themselves as web designers who can’t design. Now, there are designers who can design who don’t know any technical
things and can’t code, but at the end of the day,
people are more interested in how a website looks and
presents and whether it accomplishes getting someone
to want to buy the product, and then if it doesn’t work,
then they get frustrated. But they will never get
that far to figure out that the button they’re
clicking doesn’t work if they look at the
website, it’s ugly as sin, and they leave in under five seconds. And that’s kind of the conflict
between coders and designers sometimes if they’re not
someone like me who is both. And I think it’s important to be both. Is it difficult? Yes. Does it take more time and
energy and training? Yes. But at the end of the day, you
need to be able to accomplish well placed, aesthetic,
visually appealing design that can sell a product,
service, get people engaged, get people interested, and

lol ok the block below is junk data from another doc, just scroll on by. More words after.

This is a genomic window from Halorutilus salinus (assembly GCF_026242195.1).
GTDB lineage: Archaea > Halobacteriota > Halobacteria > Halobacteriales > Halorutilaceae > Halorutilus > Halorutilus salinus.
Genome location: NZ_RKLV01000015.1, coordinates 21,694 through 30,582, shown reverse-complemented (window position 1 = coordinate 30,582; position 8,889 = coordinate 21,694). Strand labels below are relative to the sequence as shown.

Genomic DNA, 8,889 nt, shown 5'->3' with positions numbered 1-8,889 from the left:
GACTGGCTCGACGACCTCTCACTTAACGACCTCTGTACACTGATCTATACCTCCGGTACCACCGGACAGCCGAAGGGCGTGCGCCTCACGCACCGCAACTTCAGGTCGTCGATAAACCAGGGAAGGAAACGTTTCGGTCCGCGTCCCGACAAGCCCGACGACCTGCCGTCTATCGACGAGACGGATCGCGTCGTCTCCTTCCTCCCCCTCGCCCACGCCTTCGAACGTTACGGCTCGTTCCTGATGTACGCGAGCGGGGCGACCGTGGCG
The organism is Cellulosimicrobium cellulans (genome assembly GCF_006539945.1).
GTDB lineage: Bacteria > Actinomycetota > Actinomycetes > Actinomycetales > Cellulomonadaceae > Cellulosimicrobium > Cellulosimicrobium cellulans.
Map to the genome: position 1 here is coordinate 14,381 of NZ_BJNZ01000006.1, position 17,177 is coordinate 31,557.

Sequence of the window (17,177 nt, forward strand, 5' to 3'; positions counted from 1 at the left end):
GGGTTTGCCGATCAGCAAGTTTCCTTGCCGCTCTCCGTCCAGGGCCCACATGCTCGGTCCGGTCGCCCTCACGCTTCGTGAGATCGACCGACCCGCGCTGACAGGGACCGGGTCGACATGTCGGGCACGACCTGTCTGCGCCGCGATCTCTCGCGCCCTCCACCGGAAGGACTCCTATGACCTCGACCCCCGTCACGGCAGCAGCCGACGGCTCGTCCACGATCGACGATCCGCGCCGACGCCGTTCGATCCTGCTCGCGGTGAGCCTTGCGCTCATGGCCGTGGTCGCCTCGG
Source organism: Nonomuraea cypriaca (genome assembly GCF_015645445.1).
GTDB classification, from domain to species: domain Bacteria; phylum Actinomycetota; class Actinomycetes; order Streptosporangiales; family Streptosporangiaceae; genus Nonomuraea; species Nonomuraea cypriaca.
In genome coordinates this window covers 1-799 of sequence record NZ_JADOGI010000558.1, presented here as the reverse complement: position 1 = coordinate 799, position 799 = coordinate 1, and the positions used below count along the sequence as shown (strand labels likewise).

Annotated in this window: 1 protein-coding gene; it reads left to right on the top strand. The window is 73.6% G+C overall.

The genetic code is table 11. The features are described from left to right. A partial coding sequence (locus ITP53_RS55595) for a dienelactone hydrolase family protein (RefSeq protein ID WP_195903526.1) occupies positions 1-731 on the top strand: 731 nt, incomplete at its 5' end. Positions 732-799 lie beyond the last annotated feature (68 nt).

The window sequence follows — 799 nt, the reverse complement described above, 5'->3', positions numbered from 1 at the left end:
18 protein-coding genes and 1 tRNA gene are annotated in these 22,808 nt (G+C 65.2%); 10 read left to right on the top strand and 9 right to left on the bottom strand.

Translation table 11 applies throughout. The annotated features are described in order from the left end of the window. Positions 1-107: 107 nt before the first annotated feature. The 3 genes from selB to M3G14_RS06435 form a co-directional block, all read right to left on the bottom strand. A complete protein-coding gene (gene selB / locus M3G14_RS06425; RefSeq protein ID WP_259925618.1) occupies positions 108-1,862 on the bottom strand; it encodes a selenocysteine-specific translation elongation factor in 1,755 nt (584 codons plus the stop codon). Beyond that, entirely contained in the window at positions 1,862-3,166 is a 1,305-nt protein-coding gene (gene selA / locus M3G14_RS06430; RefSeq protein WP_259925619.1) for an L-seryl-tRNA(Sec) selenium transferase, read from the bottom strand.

then it actually needs to work under the hood and do
what it’s supposed to. And then on top of that, you
probably are gonna have to learn how to market and promote this thing because if no one sees it, then who cares. But that’s another
conversation and that goes into search engine optimization,
how to rank in Google, which I will cover in other videos. But circling back for a moment to tools. So, the tool that I prefer
to use for hand coding and visual coding in split
mode is Adobe Dreamweaver. I think Adobe Dreamweaver is great because it helps you organize your files, set up a test server environment,
if you know how to do that kind of thing, you can see the code, but you can also see what
it’s creating in real time, you can get a feel for
whether colors and fonts are working well and whether
you need to change them, you can do that with a client
sitting over your shoulder or a supervisor sitting over
your shoulder and make changes in real time without
having to upload anything, and I think it’s great
from that point of view. I also think that the
way it visually works with color coding and